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  • Dr. Kristen K. Schulte, PT

Headache? Reach for your physical therapist.

Are you a “headache” person? If so, then you are not alone. 47% of the global population reports a regular occurrence of severe headaches. Even if you aren’t among that statistic, we have all experienced a headache before, right?

But what really is a headache? Oftentimes, people group all severe headaches into the “migraine” category, but that is not entirely accurate. True migraines are thought to be a result of a blood flow issue to the brain and are often felt as a throbbing pain in one or both sides of the head and may be accompanied by nausea, vomiting, light or sound sensitivity, and sometimes with visual dizziness or disturbance) referred to as an aura. (Anyone who has suffered from a true migraine knows that that was an extremely simplified description of the pain they suffer regularly, and for that, I apologize.)

If this does not match your headache description or a physician has not officially diagnosed you with such, then I do not doubt that you suffer, but you likely are experiencing a different type of headache. The latest research describes as many as 14 types of headaches, but besides migraines, two extremely common categories are labeled as cervicogenic and tension. As luck would have it, these two types are also very easily treated with physical therapy!

Cervicogenic Headache. It is estimated that 15-20% of headache sufferers experience cervicogenic headaches. These headaches are classified by pain on one side of the head that starts in the base of the skull and wraps around to the front of the head, even to the back of the eye at times. Sustained head positions (sleeping or long period of sitting at work) usually trigger the symptoms, and an MRI or X-ray of the neck and head will appear normal. Jaw pain often accompanies these headaches. Cervicogenic headaches are the results of a vertebrae in the neck being pinched or muscles at the base of the skull being tight and containing knots (also called trigger points). These triggers radiate into the head and voila! you have a cervicogenic headache.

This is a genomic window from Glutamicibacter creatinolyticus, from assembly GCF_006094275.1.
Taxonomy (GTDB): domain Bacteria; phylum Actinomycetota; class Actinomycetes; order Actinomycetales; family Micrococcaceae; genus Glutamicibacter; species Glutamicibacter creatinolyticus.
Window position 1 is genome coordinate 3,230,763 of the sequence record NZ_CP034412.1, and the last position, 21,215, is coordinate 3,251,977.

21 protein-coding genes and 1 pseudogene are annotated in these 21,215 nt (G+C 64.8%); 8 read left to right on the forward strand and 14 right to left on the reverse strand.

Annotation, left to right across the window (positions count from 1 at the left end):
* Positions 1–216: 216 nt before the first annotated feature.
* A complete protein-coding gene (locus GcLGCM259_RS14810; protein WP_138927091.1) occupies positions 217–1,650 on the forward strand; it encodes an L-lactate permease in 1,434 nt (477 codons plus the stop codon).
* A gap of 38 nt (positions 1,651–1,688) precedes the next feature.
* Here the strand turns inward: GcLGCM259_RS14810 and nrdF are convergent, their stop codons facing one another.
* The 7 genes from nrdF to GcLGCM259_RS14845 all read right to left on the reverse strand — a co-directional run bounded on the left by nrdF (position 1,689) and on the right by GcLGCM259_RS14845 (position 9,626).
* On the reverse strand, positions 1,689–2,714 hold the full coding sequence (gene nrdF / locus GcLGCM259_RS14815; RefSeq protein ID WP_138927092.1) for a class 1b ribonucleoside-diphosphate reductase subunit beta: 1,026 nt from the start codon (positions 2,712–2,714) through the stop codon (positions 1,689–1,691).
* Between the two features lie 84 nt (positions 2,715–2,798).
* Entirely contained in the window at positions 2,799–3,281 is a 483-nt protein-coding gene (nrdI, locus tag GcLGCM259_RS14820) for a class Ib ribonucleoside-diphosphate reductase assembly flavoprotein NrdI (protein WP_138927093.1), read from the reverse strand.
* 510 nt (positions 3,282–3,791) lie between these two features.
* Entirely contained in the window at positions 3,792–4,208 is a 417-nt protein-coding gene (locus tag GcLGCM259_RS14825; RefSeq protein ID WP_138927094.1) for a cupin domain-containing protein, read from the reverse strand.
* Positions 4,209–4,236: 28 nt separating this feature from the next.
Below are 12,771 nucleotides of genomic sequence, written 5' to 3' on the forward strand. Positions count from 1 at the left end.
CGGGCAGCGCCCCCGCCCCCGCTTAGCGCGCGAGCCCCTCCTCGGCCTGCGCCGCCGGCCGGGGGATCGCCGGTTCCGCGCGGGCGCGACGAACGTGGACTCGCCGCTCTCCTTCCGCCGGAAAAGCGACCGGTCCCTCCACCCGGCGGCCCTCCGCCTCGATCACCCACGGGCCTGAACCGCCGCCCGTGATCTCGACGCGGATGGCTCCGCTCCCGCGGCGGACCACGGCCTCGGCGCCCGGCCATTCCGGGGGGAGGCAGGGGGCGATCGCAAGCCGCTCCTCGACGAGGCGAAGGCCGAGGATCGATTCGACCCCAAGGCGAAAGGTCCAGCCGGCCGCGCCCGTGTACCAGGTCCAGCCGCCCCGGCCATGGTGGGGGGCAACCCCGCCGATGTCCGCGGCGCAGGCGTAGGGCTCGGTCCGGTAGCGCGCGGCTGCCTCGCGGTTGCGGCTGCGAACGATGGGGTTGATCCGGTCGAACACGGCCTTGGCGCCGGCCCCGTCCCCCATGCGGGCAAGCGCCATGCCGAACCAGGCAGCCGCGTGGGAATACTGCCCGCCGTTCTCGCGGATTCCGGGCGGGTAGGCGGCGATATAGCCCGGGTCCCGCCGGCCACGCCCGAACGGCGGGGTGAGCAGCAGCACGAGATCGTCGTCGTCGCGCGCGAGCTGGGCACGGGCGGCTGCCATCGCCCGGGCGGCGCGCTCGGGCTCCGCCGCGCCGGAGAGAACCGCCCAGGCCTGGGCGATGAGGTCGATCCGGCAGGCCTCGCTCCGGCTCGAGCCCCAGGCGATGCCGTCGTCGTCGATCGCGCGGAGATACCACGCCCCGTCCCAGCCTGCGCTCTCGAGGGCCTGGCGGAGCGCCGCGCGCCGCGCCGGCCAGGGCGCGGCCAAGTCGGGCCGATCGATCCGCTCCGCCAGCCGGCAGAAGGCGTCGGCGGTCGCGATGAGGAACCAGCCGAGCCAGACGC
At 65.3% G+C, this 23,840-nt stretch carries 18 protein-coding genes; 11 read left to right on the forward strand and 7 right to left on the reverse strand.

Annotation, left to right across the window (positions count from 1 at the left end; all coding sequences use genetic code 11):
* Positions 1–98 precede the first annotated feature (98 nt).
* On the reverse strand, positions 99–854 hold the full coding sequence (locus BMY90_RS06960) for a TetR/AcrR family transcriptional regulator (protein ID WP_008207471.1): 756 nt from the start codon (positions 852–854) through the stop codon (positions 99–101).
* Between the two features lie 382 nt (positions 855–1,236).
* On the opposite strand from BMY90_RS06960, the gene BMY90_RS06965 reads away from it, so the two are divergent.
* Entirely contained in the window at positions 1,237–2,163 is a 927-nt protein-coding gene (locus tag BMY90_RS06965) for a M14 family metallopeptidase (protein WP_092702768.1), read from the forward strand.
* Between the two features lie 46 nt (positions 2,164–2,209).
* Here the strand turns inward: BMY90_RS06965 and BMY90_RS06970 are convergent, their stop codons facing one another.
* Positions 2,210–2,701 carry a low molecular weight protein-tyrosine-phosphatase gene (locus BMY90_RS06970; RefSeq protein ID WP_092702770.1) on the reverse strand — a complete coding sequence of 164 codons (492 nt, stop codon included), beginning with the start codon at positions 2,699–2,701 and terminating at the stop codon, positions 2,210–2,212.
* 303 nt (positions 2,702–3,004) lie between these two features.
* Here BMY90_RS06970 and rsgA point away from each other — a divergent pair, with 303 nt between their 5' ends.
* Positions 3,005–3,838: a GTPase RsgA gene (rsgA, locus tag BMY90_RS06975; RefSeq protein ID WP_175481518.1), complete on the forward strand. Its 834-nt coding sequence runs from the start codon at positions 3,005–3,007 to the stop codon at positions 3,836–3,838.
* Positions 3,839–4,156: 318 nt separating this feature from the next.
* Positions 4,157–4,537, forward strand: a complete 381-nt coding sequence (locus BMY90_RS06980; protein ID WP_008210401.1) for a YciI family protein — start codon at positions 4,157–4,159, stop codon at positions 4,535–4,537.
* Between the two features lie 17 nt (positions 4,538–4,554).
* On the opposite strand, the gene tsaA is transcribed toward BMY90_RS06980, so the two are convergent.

Tension Headaches. This type of headache is the most common among adults and may last 30 minutes to several days. Tension headaches feel like a dull pain or pressure in a band-like shape around the head and neck. While tension headaches can also crop up after a long day of work, they are more the result of weak postural muscles causing the shoulder and neck muscles to tighten, putting extra pressure on the surrounding joints and nerves. This can also explain why tension headaches also occur with periods of stress. Some muscles aren’t working enough and others are working too hard, and you finally feel like your head is too heavy to be supported by your neck.

How do we treat it? I am guilty of it, too, when I get a headache: Reach for the ibuprofen! What if I told you that physical therapy was actually more effective than taking pain-relieving medication in this case? With either cervicogenic or tension type headache, taking a medication will block the pain and may relax the muscles for a while but will not change the root cause of the headache, which is why the headache will return days or weeks later and could eventually become constant. Physical therapy can gently loosen a pinched vertebra and manually release the tight muscles. One of my favorite techniques for headaches is dry needling because it is so effective in loosening muscles and eliminating trigger points. Oftentimes, dry needling and manual therapy can relieve a headache immediately, and with the help of prescriptive exercise, the patient is able to normalize poor mechanics and strengthen specific muscles prevent future occurrence.

You don’t have to be part of the 47% of headache sufferers, and you don’t have to become reliant on pain medication. So next time you have a headache, instead of reaching for the pill bottle, reach for your phone and give us a call.


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